# 3.2.1 Secp256k1 Curve

In cryptography, secp256k1 is an elliptic curve used for digital signatures and key generation, including in the Bitcoin blockchain.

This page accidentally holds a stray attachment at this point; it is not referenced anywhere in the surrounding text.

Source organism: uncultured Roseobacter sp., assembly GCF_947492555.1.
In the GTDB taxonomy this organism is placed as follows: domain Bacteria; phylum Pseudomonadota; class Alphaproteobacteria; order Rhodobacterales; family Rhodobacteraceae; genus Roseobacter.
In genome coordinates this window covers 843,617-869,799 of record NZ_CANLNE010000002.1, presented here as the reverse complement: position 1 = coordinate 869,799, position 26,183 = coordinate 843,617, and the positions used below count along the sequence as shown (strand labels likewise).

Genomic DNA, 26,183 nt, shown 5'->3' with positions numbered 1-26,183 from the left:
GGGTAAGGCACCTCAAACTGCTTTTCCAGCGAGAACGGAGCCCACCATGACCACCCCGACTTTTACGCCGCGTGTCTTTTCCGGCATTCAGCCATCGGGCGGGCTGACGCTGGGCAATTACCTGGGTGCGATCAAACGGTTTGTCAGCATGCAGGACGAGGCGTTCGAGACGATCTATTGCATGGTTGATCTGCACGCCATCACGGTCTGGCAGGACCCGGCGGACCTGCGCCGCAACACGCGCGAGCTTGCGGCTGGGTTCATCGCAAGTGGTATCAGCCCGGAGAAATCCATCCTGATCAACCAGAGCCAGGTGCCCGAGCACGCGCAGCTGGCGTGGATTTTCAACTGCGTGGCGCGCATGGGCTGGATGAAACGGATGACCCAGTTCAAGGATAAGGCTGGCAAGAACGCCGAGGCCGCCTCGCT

Note that all elliptic curves are equations defined as y2 = x3 + ax + b. The code Secp256k1 is an elliptic curve used by several blockchains to implement public and private key pairs. For instance, we can define Secp256k1 as a = 0 and b = 7 (i.e., secp256k1 lives on the equation y2 = x3 + 7). Before a user generates a public and private key pair (pk, sk), he/she must first generate a sufficiently large random number (which is going to be sk) and use it to multiply with the private key by the generator point G as sk.G (which is going to be the pk). We use this number to define a point on the secp256k1 curve. Due to the underlying discrete log problem (DLP), no one can derive the private key from the given public key and the generator point (as long as the key size is sufficiently large). Note that for each value of x, the y component is squared in this equation leading to having two symmetric points across the x-axis. Hence, there are two values of y called odd and even numbers. Therefore, public keys can be identified by the x-coordinate and the parity of the y-coordinate. In the blockchain space, this feature is crucial, as it saves significant data storage.

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